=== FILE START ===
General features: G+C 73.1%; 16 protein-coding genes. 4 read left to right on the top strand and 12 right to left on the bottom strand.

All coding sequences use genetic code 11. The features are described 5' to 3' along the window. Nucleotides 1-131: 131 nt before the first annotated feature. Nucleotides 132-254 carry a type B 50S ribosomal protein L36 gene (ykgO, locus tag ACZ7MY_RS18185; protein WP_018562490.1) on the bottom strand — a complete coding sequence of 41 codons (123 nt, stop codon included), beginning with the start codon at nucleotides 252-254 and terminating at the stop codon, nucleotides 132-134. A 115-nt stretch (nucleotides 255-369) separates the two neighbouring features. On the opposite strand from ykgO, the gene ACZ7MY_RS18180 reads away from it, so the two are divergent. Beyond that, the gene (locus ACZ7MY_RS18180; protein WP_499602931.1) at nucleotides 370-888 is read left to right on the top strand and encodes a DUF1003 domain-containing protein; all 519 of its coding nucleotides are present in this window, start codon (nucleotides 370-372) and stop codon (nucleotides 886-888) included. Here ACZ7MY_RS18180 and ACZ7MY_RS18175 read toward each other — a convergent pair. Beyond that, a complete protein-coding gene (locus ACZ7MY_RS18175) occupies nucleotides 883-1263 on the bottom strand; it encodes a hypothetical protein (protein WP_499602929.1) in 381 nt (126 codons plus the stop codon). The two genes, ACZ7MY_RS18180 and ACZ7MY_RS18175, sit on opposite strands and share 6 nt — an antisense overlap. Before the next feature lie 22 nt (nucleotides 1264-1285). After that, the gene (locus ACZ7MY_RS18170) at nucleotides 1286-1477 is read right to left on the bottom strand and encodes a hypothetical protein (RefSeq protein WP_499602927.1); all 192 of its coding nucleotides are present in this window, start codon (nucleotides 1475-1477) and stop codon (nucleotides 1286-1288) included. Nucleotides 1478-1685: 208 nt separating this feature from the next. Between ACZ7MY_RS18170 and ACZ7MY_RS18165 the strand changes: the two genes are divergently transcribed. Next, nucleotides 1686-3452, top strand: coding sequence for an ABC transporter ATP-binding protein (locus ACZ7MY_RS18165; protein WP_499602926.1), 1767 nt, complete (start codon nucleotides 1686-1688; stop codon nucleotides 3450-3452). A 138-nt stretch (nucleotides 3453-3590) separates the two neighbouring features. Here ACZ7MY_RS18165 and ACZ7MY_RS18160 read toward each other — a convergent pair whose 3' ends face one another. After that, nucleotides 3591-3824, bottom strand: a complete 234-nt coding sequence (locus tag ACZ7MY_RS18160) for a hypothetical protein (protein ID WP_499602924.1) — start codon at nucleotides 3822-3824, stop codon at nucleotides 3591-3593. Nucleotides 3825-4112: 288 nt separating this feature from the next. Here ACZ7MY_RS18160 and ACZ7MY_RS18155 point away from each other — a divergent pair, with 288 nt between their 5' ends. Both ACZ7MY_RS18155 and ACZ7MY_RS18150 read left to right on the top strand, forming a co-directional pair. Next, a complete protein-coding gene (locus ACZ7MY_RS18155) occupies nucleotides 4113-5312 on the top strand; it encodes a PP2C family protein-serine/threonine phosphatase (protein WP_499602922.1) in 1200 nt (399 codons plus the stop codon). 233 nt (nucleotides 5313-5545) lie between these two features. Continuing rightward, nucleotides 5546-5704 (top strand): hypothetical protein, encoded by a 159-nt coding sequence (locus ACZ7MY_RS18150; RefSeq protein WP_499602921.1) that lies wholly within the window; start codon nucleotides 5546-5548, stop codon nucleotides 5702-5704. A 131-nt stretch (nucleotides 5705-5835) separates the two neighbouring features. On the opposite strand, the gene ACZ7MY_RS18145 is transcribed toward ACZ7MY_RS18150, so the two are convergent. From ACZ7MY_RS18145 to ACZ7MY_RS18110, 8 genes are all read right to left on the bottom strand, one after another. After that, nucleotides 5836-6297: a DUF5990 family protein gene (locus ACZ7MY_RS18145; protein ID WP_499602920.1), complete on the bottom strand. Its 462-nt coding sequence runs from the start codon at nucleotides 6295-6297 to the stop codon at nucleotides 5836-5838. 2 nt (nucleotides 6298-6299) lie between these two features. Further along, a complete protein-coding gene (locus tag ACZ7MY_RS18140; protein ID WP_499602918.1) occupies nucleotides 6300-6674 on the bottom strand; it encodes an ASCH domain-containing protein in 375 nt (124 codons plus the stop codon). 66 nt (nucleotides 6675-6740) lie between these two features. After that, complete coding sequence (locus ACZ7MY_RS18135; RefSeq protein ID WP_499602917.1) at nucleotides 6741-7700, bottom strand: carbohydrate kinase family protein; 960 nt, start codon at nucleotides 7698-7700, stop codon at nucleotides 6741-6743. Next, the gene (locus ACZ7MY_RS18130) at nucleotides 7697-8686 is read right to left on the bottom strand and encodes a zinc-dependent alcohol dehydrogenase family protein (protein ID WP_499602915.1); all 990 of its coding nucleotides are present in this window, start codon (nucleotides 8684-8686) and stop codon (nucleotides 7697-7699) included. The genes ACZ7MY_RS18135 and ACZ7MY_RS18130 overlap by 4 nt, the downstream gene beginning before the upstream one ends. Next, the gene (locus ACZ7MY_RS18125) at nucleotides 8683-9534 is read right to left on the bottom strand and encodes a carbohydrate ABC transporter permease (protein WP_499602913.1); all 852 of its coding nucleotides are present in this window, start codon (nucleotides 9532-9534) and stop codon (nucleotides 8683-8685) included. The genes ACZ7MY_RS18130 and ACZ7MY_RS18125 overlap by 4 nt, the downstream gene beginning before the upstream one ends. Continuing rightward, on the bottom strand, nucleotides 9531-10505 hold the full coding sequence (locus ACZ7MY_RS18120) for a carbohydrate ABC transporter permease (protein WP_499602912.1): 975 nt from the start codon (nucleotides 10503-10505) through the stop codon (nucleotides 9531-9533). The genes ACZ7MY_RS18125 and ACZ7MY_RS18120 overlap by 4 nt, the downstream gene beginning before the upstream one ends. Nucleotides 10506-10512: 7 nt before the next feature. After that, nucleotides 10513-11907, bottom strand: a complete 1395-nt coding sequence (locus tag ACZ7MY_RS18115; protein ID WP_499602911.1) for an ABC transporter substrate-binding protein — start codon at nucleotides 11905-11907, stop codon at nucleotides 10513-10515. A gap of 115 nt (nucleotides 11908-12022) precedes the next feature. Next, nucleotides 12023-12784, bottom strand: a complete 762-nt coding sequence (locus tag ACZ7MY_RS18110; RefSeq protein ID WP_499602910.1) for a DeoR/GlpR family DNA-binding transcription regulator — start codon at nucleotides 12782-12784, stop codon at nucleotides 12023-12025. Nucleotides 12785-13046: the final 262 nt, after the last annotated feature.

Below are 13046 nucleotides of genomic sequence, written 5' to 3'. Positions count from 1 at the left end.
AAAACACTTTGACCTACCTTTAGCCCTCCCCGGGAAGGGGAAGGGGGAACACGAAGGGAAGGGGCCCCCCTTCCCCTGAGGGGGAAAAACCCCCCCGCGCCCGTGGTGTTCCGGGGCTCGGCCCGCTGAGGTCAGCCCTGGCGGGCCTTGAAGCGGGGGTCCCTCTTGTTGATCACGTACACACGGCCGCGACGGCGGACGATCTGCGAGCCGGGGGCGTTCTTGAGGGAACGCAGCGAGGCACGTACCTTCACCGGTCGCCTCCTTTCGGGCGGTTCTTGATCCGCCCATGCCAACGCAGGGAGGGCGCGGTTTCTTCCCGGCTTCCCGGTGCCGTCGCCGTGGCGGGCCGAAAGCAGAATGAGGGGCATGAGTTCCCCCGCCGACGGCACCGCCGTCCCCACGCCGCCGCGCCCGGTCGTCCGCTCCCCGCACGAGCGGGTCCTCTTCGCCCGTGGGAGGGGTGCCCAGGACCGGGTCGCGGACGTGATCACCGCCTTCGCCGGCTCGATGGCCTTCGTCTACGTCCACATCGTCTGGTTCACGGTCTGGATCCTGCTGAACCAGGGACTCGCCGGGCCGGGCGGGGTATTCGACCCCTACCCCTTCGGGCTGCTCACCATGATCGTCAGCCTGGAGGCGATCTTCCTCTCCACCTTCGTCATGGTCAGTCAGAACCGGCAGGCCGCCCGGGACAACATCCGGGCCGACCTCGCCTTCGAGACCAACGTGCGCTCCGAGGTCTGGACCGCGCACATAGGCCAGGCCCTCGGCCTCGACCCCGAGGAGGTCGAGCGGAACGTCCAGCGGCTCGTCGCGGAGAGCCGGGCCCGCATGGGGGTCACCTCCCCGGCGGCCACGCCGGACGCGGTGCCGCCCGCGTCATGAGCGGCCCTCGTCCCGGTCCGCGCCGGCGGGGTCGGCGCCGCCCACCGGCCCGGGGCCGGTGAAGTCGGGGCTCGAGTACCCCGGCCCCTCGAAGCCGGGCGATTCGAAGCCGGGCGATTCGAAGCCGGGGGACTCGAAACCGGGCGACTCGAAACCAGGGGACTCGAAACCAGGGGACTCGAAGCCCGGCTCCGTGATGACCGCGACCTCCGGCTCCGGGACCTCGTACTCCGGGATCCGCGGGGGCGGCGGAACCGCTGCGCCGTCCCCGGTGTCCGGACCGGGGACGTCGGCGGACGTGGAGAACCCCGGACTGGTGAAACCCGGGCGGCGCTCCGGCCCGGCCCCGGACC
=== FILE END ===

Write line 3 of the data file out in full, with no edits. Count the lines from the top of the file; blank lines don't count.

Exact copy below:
Below are 13046 nucleotides of genomic sequence, written 5' to 3'. Positions count from 1 at the left end.